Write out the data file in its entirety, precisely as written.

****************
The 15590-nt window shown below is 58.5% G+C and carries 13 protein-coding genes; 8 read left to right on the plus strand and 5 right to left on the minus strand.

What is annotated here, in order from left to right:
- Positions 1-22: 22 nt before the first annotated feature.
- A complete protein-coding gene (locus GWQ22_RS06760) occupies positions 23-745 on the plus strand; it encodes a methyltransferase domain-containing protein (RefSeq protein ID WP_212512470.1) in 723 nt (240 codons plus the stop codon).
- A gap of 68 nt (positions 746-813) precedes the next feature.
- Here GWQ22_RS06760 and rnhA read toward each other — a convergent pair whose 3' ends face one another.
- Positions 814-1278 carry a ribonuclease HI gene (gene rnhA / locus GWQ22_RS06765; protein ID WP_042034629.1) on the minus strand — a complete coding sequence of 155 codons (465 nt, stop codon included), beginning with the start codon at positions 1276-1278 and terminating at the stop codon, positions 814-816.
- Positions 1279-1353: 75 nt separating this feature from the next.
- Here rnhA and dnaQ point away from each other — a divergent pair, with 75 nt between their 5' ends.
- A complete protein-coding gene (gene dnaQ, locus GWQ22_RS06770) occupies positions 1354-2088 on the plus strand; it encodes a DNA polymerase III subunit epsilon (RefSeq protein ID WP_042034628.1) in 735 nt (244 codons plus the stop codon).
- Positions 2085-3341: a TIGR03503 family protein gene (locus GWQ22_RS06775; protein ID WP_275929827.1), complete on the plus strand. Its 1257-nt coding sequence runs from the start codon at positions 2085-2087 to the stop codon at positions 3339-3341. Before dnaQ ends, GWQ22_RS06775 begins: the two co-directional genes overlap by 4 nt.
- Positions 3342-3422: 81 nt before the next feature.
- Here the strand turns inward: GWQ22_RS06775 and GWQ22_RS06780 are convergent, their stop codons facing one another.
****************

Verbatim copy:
The 15590-nt window shown below is 58.5% G+C and carries 13 protein-coding genes; 8 read left to right on the plus strand and 5 right to left on the minus strand.

What is annotated here, in order from left to right:
- Positions 1-22: 22 nt before the first annotated feature.
- A complete protein-coding gene (locus GWQ22_RS06760) occupies positions 23-745 on the plus strand; it encodes a methyltransferase domain-containing protein (RefSeq protein ID WP_212512470.1) in 723 nt (240 codons plus the stop codon).
- A gap of 68 nt (positions 746-813) precedes the next feature.
- Here GWQ22_RS06760 and rnhA read toward each other — a convergent pair whose 3' ends face one another.
- Positions 814-1278 carry a ribonuclease HI gene (gene rnhA / locus GWQ22_RS06765; protein ID WP_042034629.1) on the minus strand — a complete coding sequence of 155 codons (465 nt, stop codon included), beginning with the start codon at positions 1276-1278 and terminating at the stop codon, positions 814-816.
- Positions 1279-1353: 75 nt separating this feature from the next.
- Here rnhA and dnaQ point away from each other — a divergent pair, with 75 nt between their 5' ends.
- A complete protein-coding gene (gene dnaQ, locus GWQ22_RS06770) occupies positions 1354-2088 on the plus strand; it encodes a DNA polymerase III subunit epsilon (RefSeq protein ID WP_042034628.1) in 735 nt (244 codons plus the stop codon).
- Positions 2085-3341: a TIGR03503 family protein gene (locus GWQ22_RS06775; protein ID WP_275929827.1), complete on the plus strand. Its 1257-nt coding sequence runs from the start codon at positions 2085-2087 to the stop codon at positions 3339-3341. Before dnaQ ends, GWQ22_RS06775 begins: the two co-directional genes overlap by 4 nt.
- Positions 3342-3422: 81 nt before the next feature.
- Here the strand turns inward: GWQ22_RS06775 and GWQ22_RS06780 are convergent, their stop codons facing one another.